Alright, I bought the book on sale. I did not even pay full price for it. The book went for $37 Canadian when it originally came out –yeah, for real— I paid $6 at a used bookstore. I could just get another copy, and get it over with. But no, I liked my copy. I liked the way I folded the pages to keep track of where I was. No, no cheap cop-out, I was going to get my book back. If anything I was going to do it for the principle of it. But, if they ultimately lost it, is not like the world was going to crash and burn. Right? Right.
To be honest, I forgot about the entire affair after the first week. I mean, it was just one book and if anything it was probably in one of Toronto’s landfills by now. Ready to be enjoyed by a flock of seagulls as either nesting filler or toilet paper.
So the weeks went by. Sometimes I would remember and call but kept getting the same message, the phone did not exist. Strange since Jennifer told me they would keep the same number.
Another week or two flew by. The week after that one I tried again. Bingo! Someone picked up and apologized, it seems Bell Canada had messed up the line transfer and had finally gotten around to correct it. ‘Look,’ I said, ‘I left a book at your old location…’ As was getting ready to fill her in, ‘You mean, the Stephen King book?’ She interrupted.
Great! She knew about it, which would save me a good ten minutes of my life I would otherwise not get back.
‘We lost it.’
You had got to be kidding me! How could they loose it? I mean, come on!
‘It was packed on the move. I saw it here, but I can’t find it anymore. Maybe someone trashed it.’
‘Why would they do that?’ I asked in surprise.
‘Well, it had been here for over a month, maybe the individual figured you would not be back for it.’ Sadly, she did have a point and I think she could hear my disappointment.
‘How about if you call in a week, maybe it will turn up.’
‘Yeah, sure,’ I said.
Yup, seagull-toilet-paper, for sure.
‘I will call. Thanks either way.’
A week went by and I did not call. I was in the process of doing some packing of my own as the entire floor in my apartment was going to get redone and had to move everything from my living room and into the bedroom and move out for a few days. Besides, I had lost hope in the book. It was gone. Out of my head. Finito, Adios! Or so I kept telling myself. But from time to time the thought had a way of cropping up through the proverbial “what if…” scenario. It bothered me and I hated it.
I am one of those who have trouble biting the bullet when it comes to this things –okay— maybe I am a little stubborn, so after another week I found myself making the time to get off at Yonge and Bloor subway station. I hadn’t called the new and improved Bishop and the Belcher but it was only a few minutes away from the subway and at least this way I would know for sure.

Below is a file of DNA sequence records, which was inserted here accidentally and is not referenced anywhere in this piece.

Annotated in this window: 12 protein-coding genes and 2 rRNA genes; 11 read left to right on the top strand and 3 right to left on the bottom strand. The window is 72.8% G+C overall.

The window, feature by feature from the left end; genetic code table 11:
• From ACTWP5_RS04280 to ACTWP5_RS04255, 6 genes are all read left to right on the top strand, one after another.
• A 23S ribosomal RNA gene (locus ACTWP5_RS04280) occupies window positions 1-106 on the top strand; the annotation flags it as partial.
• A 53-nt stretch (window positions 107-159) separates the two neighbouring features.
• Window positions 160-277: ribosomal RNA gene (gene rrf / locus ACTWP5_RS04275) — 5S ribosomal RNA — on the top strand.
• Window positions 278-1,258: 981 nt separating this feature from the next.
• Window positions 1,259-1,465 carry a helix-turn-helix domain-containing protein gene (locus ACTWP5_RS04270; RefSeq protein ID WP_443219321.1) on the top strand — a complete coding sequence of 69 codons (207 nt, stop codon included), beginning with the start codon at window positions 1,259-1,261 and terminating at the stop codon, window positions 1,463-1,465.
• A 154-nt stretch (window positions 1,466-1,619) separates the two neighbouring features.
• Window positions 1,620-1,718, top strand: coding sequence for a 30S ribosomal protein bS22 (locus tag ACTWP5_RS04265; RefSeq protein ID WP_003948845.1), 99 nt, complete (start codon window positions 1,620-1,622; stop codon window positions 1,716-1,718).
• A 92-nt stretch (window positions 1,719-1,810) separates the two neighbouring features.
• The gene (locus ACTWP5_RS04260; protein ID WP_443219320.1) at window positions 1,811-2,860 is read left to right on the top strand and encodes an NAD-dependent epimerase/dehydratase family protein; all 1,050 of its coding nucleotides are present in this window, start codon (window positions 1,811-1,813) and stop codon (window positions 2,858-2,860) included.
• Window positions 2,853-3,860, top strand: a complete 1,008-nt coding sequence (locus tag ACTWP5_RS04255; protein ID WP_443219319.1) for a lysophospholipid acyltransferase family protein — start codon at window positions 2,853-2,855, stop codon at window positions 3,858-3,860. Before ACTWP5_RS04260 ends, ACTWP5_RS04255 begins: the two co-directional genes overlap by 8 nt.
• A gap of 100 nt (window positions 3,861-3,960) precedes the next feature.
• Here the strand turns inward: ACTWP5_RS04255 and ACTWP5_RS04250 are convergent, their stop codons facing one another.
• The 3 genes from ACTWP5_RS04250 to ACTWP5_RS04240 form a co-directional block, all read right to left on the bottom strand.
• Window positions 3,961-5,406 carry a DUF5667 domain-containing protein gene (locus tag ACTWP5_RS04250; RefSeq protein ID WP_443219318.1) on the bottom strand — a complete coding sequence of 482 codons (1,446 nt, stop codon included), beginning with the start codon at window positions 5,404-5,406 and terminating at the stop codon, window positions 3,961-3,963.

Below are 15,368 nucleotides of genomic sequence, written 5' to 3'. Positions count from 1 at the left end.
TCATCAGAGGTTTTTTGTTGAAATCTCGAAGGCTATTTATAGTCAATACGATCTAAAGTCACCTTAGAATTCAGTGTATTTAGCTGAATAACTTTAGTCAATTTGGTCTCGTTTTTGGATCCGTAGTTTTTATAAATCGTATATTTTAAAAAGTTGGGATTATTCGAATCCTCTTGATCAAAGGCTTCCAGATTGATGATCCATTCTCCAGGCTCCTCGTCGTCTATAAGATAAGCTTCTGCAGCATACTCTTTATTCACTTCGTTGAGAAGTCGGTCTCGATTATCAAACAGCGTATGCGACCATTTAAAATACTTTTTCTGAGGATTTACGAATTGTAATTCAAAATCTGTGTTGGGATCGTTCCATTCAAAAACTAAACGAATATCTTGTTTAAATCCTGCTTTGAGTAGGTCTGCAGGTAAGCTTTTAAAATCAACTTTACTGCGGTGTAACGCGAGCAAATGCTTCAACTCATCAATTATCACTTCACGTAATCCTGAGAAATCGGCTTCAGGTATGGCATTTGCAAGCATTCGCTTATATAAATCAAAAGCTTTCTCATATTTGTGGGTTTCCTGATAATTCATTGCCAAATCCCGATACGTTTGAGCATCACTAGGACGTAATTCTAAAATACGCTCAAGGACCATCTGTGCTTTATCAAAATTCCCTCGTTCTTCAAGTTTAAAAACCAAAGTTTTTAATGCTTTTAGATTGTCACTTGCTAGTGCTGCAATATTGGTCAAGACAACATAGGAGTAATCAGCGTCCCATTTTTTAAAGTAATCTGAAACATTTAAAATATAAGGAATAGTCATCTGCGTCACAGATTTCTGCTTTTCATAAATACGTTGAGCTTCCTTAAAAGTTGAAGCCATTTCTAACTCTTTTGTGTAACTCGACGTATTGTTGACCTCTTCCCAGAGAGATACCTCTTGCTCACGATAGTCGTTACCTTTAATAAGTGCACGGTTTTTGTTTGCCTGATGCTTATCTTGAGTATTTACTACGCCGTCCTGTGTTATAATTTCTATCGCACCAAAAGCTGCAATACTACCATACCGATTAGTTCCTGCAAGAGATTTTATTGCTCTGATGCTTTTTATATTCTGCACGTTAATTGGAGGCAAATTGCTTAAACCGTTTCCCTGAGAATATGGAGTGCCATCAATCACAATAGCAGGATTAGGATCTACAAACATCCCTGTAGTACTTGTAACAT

The new place is located at the bottom of an office building and has a somewhat sombre feel to it. Guess some of that ‘office building vibe’ managed to ooze its way into it. It had a quirk-ness about it before when it was on Queen Street, but now it looked like a strange green-carpeted-Firkin bar. If you know what I mean by the word ‘Firkin,’ then you know it is no great compliment.
I got there in middle of the afternoon, way after the beehive lunch hour and the establishment was deserted.
‘Hi,’ I said to the pretty brunette near the bar. ‘I know this is going to sound strange, but I left a book here a long…’
‘The Stephen King book?’
‘Uh, ummm…Yeah. It got packed. Jennifer told me it might have been boxed in the move and that I should drop by…’
She went to the back, behind the bar.
‘I guess you found it?’
You got to be kidding me.
She came back wearing a very cheerful smile.
Here. It’s Mauricio, right?
‘Umm, yeah, thank you.’
‘No problem,’ and with that, just like that she turned back and disappeared into the kitchen. Ok, that was anti-climatic and a half.
On my way home on the subway, it suddenly hit me, this book had been out there for quite a long time, months even, how did it get lost? Had it been misplaced in some drawer along with some steak and chicken condiments? Used as a doorstop? A paperweight? Where had it been? I felt like I aught to be angry or pissed off.
Well, wherever it had been, now that I had it back, I sure wasn’t going to let it out of my sight. Yes, I might have gone a bit overboard, but we are talking about a good book here. One that had picked my curiosity out of countless other books, one I wanted to get to read to its last page: It was MY ‘Stephen King on Writing.’ Albeit I felt a little silly for feeling so interested, even a little too passionate –or bloody stubborn, some would say— about it. In the middle of all of this, I noticed a small bulge within the hardcover; it was a piece of paper; a neatly folded white piece of paper, right in the middle of the book, and this is what it said:
‘To the owner of this book,
I would like to offer my sincerest apologies for taking your book home. It sat in the back for a few days and the book had pigeon(ed) my interest, so I figured I would take it, read it, and bring it back. I meant no harm and I am sorry. Enjoy it Sir, for it is rightfully yours to enjoy.
The Book Thief’
I had to smile. How could I not? I couldn’t be upset. After all, the individual brought it back. Besides the curiosity of a good book, a good read, is what kept me going back and not just for Stephen’s tome, but to every single book I have ever picked up after the day I was old enough to question the colour of the sky. I could honestly relate with this person and I was not about to get pissed off at the fact that he was also an avid reader just like me. If anything, I felt an odd camaraderie with this stranger…amazing the power of books, isn’t? It left me thinking and remembering for a moment, ‘Thanks for the great lesson dad,’ I thought to myself.